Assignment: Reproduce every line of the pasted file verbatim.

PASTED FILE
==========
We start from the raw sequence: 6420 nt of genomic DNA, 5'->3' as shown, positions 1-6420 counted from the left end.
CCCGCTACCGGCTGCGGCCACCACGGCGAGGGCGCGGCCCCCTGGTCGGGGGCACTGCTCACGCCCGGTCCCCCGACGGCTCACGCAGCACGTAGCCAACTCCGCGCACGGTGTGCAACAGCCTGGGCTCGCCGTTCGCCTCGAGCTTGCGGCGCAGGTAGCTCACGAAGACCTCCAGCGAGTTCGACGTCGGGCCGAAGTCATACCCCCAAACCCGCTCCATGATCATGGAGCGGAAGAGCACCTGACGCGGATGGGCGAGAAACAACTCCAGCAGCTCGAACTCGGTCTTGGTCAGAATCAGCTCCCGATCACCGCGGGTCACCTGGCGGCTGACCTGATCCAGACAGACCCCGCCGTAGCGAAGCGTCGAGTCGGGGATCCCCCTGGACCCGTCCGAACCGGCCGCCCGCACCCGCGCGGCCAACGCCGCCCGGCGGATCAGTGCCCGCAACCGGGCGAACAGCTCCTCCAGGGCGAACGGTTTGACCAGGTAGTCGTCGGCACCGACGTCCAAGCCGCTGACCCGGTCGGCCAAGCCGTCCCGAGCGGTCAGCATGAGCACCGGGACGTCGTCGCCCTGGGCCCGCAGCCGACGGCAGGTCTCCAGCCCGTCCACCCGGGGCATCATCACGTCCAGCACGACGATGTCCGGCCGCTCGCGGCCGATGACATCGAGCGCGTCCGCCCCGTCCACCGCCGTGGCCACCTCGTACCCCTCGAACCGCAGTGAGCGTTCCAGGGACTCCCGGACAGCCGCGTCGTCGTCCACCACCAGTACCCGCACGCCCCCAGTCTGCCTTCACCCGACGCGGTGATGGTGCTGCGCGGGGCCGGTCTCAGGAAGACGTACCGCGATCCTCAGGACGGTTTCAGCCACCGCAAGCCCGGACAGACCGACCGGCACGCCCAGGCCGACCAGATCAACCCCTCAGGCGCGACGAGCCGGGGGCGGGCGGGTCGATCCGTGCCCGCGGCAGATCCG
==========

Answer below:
We start from the raw sequence: 6420 nt of genomic DNA, 5'->3' as shown, positions 1-6420 counted from the left end.
CCCGCTACCGGCTGCGGCCACCACGGCGAGGGCGCGGCCCCCTGGTCGGGGGCACTGCTCACGCCCGGTCCCCCGACGGCTCACGCAGCACGTAGCCAACTCCGCGCACGGTGTGCAACAGCCTGGGCTCGCCGTTCGCCTCGAGCTTGCGGCGCAGGTAGCTCACGAAGACCTCCAGCGAGTTCGACGTCGGGCCGAAGTCATACCCCCAAACCCGCTCCATGATCATGGAGCGGAAGAGCACCTGACGCGGATGGGCGAGAAACAACTCCAGCAGCTCGAACTCGGTCTTGGTCAGAATCAGCTCCCGATCACCGCGGGTCACCTGGCGGCTGACCTGATCCAGACAGACCCCGCCGTAGCGAAGCGTCGAGTCGGGGATCCCCCTGGACCCGTCCGAACCGGCCGCCCGCACCCGCGCGGCCAACGCCGCCCGGCGGATCAGTGCCCGCAACCGGGCGAACAGCTCCTCCAGGGCGAACGGTTTGACCAGGTAGTCGTCGGCACCGACGTCCAAGCCGCTGACCCGGTCGGCCAAGCCGTCCCGAGCGGTCAGCATGAGCACCGGGACGTCGTCGCCCTGGGCCCGCAGCCGACGGCAGGTCTCCAGCCCGTCCACCCGGGGCATCATCACGTCCAGCACGACGATGTCCGGCCGCTCGCGGCCGATGACATCGAGCGCGTCCGCCCCGTCCACCGCCGTGGCCACCTCGTACCCCTCGAACCGCAGTGAGCGTTCCAGGGACTCCCGGACAGCCGCGTCGTCGTCCACCACCAGTACCCGCACGCCCCCAGTCTGCCTTCACCCGACGCGGTGATGGTGCTGCGCGGGGCCGGTCTCAGGAAGACGTACCGCGATCCTCAGGACGGTTTCAGCCACCGCAAGCCCGGACAGACCGACCGGCACGCCCAGGCCGACCAGATCAACCCCTCAGGCGCGACGAGCCGGGGGCGGGCGGGTCGATCCGTGCCCGCGGCAGATCCG